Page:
The interview with our data scientist Christian to the discovery of the world of Artificial Intelligence and Machine Learning has now arrived at its last episode! In the previous posts of this series, we discussed two different approaches to teaching a device how to carry out a task.
Exactly! On the one hand, we have seen how the more general Artificial Intelligence teaches a machine to “take decisions” on the basis of rules that were hard-coded into it in advance, so that the machine itself has no room for any own initiative, but has “just” to follow mechanically what was instructed to do. In this scenario, the prominent example is that of Deep Blue, the computer that, in 1997, outperformed the by-then World Champion in playing chess.
On the other hand, we have discovered how a device can undergo an actual process of learning during which, starting from some inputs (images, for instance), the machine gradually recognizes and learns the “rules” by itself without being explicitly told what they are. This approach is what is called Machine Learning (ML) and it is nowadays the standard for tasks like computer vision.
At the end of the last post you stressed that, though the human intervention enters to a lesser extent within Machine Learning, its development took actually longer than the brute-force approach at the basis of the Deep Blue. Why? Which issues slowed down ML, in spite of the fact that, compared to the brute-force way, programmers have to code less given that, apparently, a larger part of the job is left to the machine itself?
To answer this question, let’s go back to the metaphor of the previous post, where we described the software architecture as a dashboard and the parameters as a series of knobs that serve to manage the training process. In this case, in order to enable any machine to find the optimal setup of the knobs on the dashboard it is given, one has first to engineer and build the dashboard itself. Out of the metaphor, one of the reasons why the development of image processing took longer is simply because it took years of work on the part of researchers to find the mathematical framework – the architecture, as it was referred to before – that could properly handle pictures. Only afterwards it was possible to tell the computer: “Ok, all the knobs are finally there and their overall arrangement on the dashboard is the right one: now, go ahead and turn each knob appropriately so that, together, they can allow you to carry out the classification task in the optimal way”. For the record, when it comes to image processing, model parameters are usually organized into a Convolutional Neural Network (CNN): different domains of application of Machine Learning – including, among many others, speech recognition, financial market analysis, medical diagnosis and telecommunication – usually ask for different architectures, each one still provided with parameters whose optimal setup keeps on being determined following the same learning logic described above.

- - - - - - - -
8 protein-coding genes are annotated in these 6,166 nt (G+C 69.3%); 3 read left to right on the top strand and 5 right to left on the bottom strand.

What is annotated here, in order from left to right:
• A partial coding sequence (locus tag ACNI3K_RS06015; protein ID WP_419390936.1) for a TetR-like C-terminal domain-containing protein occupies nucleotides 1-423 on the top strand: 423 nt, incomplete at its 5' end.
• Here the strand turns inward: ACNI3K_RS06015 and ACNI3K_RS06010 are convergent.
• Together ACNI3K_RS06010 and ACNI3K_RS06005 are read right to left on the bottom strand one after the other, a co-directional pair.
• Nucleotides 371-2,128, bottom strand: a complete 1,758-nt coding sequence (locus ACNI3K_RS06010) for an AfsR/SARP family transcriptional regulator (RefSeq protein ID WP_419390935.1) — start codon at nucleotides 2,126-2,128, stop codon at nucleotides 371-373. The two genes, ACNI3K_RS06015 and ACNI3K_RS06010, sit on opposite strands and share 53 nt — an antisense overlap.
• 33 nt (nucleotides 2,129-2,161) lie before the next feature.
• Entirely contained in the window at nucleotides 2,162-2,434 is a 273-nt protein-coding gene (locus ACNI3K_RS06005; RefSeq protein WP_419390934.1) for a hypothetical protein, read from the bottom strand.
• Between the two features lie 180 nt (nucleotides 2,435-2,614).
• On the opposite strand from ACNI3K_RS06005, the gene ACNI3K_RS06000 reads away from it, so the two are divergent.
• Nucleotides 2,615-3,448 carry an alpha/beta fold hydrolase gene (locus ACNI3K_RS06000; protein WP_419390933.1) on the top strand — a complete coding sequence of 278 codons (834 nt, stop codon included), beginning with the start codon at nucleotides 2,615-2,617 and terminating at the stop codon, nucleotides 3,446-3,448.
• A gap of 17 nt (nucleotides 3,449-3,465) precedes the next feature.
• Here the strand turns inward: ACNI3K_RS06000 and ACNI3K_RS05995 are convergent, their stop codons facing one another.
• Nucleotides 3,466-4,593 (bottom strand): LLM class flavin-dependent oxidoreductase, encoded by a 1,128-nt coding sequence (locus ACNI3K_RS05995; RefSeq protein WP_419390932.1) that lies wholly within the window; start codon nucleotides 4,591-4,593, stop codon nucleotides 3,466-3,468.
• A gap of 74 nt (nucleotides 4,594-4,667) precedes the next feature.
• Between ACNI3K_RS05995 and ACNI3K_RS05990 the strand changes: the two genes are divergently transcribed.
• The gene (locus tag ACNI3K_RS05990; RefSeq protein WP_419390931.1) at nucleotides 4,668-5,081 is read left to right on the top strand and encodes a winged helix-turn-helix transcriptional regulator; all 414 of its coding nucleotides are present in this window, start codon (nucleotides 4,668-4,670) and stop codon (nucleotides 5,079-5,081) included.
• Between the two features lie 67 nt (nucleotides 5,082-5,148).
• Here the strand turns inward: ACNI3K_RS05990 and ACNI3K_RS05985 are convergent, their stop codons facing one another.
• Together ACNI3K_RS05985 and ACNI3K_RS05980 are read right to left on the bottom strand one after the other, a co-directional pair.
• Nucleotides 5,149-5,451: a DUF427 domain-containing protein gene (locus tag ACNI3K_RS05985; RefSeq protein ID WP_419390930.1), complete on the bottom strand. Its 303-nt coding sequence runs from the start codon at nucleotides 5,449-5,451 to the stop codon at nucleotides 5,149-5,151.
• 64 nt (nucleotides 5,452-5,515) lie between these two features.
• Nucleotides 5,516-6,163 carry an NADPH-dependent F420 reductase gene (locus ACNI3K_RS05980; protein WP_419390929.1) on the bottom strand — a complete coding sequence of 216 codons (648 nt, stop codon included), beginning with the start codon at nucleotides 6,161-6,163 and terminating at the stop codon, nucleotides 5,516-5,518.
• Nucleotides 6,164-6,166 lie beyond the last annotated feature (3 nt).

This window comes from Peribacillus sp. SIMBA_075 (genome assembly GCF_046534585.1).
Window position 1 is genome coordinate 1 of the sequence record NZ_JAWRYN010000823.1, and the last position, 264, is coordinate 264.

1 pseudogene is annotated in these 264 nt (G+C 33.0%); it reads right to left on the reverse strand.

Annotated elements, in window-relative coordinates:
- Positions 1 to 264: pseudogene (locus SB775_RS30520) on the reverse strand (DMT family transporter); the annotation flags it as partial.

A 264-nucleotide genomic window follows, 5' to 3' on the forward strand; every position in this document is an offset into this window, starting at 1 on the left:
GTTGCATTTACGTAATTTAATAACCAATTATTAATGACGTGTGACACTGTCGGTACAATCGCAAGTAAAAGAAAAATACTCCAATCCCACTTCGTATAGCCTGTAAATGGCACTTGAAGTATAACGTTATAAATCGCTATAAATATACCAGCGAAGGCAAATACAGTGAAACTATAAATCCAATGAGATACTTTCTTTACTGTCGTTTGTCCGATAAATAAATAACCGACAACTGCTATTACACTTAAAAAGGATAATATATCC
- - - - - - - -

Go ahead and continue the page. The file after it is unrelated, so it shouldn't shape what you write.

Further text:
You did mention Convolution Neural Networks. Can you give us some more details?
Back to why image processing took longer than Deep Blue playing chess, it is worth stressing that parameters within a CNN are typically millions and their interactions are highly complex. In order to carry out the training process, it is mandatory to have a very large amount of input data at disposal – pictures in digital form, in the present case. Only the massive digitization of recent years has made the needed heaps of data available to machines; previously, data were not enough or, anyway, they were not easily readable by computers (think of analogical images, for example).
I would imagine that the development of computer vision was initially slowed down also by some technological deficiencies. Can you spend a few words on this?
You are right! In fact, besides producing plenty of data in digital form, one also needs facilities to store them (i.e., lots of computer memory/storage room) and tools to rapidly retrieve said data inside these facilities (otherwise the training would be too time-consuming). The need for computer memory is made even bigger by the extremely large number of parameters whose values have to be updated and eventually stored for later use. Moreover, due to some rather technical aspects, the updating process itself could hardly fit the architecture of a Central Processing Unit (CPU), that is, the most widely used processor within the scientific community till some years ago. Overcoming all these technical problems has become possible only thanks to recent technological advances in computer as well as software architecture. For example, CNNs are not implemented on CPUs any more but on Graphics Processing Units (GPUs): the latter were initially developed for graphics applications (videogames, most notably) but it later turned out that their technical features also suit the process of parameter update within CNNs perfectly.
Thanks Christian, this interview has given us a clear picture on a topic that is not easy to understand as it is often described in very technical terms. Thanks for the practical examples and metaphors you have provided us, it’s all clearer now!